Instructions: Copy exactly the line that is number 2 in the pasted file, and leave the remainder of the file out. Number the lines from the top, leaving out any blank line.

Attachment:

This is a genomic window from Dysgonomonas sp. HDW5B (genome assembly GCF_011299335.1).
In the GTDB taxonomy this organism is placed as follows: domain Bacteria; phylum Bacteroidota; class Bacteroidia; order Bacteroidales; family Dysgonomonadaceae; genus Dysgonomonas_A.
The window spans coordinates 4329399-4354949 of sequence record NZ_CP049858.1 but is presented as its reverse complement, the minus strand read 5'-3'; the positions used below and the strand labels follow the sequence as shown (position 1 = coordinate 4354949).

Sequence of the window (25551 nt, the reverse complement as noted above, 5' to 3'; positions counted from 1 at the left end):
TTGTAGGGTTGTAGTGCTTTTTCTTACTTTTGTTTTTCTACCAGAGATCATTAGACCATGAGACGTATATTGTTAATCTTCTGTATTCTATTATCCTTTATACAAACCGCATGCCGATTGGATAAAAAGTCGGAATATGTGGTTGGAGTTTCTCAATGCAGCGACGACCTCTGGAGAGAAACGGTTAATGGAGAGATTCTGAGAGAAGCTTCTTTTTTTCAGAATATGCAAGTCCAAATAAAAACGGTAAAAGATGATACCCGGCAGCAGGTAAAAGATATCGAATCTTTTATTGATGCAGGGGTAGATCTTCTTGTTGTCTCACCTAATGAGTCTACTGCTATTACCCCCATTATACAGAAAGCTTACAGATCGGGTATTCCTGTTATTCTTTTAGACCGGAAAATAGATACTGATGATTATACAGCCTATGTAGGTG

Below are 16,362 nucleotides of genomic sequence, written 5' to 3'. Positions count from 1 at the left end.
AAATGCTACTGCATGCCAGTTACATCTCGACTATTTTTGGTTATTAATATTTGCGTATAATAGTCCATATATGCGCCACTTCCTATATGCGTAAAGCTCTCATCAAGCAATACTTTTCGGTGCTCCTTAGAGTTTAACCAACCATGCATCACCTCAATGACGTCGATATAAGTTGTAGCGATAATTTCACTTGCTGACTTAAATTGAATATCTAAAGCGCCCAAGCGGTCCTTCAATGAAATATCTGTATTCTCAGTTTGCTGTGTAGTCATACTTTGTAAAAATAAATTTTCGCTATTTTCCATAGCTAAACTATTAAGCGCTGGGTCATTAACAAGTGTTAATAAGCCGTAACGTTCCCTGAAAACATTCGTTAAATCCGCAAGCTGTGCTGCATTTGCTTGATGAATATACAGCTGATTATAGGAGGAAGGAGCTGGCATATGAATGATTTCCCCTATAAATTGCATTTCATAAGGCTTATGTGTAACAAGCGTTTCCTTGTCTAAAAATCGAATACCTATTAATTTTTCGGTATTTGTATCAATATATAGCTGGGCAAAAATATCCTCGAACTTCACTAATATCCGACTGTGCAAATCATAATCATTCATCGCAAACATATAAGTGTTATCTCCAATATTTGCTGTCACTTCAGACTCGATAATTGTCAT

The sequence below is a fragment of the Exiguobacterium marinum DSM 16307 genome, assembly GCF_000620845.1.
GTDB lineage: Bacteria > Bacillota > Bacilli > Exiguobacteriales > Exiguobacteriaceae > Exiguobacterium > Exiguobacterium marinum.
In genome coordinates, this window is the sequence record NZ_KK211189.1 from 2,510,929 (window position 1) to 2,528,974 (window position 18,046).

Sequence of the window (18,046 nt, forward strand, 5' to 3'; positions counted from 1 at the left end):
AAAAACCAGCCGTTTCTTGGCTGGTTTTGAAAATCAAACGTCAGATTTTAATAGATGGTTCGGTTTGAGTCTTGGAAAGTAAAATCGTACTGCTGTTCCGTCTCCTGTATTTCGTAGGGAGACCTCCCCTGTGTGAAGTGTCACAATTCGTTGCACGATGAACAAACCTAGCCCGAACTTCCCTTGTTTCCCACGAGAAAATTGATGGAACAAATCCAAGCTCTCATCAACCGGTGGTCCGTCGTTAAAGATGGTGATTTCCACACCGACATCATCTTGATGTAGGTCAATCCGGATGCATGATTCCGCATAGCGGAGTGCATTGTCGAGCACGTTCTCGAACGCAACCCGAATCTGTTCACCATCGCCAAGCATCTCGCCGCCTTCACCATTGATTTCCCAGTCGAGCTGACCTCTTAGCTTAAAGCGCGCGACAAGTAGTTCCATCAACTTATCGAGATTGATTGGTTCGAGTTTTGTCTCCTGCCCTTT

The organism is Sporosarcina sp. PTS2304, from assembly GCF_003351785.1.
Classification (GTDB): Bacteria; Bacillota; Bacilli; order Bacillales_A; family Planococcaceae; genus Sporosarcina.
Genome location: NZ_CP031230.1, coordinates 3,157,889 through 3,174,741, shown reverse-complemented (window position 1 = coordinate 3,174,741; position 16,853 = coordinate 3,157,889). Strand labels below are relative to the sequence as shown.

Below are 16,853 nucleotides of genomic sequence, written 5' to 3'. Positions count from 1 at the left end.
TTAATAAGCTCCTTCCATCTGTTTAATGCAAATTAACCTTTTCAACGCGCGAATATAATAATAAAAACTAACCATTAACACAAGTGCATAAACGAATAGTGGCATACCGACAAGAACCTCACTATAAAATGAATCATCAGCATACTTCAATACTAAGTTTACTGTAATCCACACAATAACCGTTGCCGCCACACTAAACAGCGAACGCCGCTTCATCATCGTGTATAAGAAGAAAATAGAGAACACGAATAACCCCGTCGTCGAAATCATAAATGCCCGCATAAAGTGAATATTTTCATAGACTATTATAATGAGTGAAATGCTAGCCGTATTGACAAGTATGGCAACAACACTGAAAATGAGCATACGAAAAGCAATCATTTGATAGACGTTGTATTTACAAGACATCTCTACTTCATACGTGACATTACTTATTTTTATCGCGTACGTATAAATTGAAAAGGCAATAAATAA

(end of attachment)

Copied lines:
In the GTDB taxonomy this organism is placed as follows: domain Bacteria; phylum Bacteroidota; class Bacteroidia; order Bacteroidales; family Dysgonomonadaceae; genus Dysgonomonas_A.